The objective of this study is to examine the connection between science and mathematics at upper secondary level in Zambia. Fifty-one students in Grade 12, whose academic performance was average among upper secondary schools in Zambia, were chosen for this study. Eleven keywords related to the topic of function were chosen from students’ science and mathematics textbooks. Then, students were asked to create a conceptual map, based on the connections they make among the chosen keywords. The results show that students tend to formulate the fundamental conceptual structure based on each subject’s topic. A strong connection between the concepts of “load and extension” and “direct proportion” was identified, as well as between the concepts of “motion with uniform acceleration” and “graphs”. Based on the pattern of links identified, students were classified into three groups: those able to establish connections among subjects, those unable to connect proportion-related concepts with “load and extension”, and those unable to establish connections within concepts belonging to the same subject. Especially, students of the last two groups had difficulty connecting the concepts of “load and extension” and “direct proportion”. For those students, teaching about Hooke’s law and how to find commonalities seems to be needed.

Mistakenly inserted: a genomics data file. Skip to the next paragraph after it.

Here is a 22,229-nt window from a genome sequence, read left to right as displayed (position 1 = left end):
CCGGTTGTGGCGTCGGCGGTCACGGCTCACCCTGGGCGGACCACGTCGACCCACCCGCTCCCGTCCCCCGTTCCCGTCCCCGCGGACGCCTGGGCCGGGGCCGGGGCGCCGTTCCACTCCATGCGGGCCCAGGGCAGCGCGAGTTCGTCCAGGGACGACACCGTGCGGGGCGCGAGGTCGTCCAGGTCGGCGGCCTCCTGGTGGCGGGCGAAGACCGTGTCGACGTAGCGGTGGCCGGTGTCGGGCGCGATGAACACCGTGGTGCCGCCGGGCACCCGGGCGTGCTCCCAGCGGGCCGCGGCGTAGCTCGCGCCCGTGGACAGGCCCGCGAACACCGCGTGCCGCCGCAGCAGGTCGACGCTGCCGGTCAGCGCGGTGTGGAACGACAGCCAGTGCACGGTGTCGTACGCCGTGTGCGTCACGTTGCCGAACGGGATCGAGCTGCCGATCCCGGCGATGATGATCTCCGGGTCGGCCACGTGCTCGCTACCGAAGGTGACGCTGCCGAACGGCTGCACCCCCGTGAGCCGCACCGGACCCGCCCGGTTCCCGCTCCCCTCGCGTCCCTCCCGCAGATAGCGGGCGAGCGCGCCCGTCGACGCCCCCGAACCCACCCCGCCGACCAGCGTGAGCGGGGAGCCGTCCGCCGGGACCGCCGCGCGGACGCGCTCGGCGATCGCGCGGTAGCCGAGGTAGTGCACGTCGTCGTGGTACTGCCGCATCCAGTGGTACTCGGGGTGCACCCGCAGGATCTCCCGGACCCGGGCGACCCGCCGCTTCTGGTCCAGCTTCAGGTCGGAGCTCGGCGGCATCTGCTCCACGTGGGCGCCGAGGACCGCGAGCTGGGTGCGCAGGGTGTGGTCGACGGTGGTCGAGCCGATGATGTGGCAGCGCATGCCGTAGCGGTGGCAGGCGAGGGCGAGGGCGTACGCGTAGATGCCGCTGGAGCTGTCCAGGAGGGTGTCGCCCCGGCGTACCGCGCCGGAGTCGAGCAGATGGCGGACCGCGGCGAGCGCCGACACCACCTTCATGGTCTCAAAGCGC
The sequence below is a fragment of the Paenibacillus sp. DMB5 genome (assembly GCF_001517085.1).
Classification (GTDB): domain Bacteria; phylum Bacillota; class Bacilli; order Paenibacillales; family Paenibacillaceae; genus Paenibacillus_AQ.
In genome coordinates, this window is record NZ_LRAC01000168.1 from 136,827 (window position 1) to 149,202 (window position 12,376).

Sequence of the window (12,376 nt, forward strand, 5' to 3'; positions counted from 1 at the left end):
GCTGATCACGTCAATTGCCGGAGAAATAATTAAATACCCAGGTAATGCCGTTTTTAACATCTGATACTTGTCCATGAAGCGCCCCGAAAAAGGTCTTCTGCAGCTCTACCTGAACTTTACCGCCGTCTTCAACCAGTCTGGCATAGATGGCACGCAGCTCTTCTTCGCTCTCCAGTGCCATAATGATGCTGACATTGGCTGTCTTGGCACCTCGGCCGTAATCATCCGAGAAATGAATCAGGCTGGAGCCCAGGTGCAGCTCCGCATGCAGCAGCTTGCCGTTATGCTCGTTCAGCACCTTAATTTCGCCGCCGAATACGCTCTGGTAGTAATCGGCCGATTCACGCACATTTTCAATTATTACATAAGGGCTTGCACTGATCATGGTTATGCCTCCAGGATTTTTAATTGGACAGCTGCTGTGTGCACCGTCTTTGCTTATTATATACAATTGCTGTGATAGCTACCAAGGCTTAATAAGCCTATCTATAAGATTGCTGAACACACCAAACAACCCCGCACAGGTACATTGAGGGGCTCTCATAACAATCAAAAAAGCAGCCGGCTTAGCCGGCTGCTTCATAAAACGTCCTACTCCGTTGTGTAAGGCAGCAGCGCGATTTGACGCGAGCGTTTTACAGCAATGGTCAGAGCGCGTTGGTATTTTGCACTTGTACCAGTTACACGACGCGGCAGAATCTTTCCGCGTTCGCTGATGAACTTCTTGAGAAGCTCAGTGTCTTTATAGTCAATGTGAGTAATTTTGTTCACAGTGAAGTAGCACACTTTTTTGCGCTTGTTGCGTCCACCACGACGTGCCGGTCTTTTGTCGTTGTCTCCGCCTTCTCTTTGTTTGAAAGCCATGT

This paper crystallizes four perspectives on content construction and instructional approach of the “Nature of Science” in U.S. science classes through analyses of American middle school science textbooks. (1) The content constitution of the “Nature of Science” in science textbooks is introduced as an independent unit. (2) There are six contents of the “Nature of Science” in U.S. middle school science textbooks. (3) The instructional approach of the “Nature of Science” in the U.S. science textbooks is to foster the students’ ability to distinguish among various science skills, after having understood each individual skill. (4) Instructional materials to understand the “Distinction between Observation and Inference” are stories of real scientists’ activities and scenes from everyday life.
Currently the term “standard electrode potentials” and the detailed descriptions about electrochemical systems appear in all chemistry textbooks for upper secondary school. Half of in-service teachers did not learn this concept when they were upper secondary school students and university students, so they need suitable teaching materials to teach this content. Therefore, we investigated the descriptions of electrochemical systems in chemistry textbooks for upper secondary school from 1955, and have developed appropriate electrochemical systems and experiments. This paper suggests an experiment using electrolysis of nickel (II) ion solutions. The hand-made electrolysis device is made of a PET-bottle, a plastic syringe, a nickel rod, and a nickel plate. We can measure the amount of gas and metal produced by that device, revealing that the dominant reaction in competing reactions of electrolysis is dependent on the concentration of nickel ion and pH. The best conditions for nickel plating are determined through the use of this system.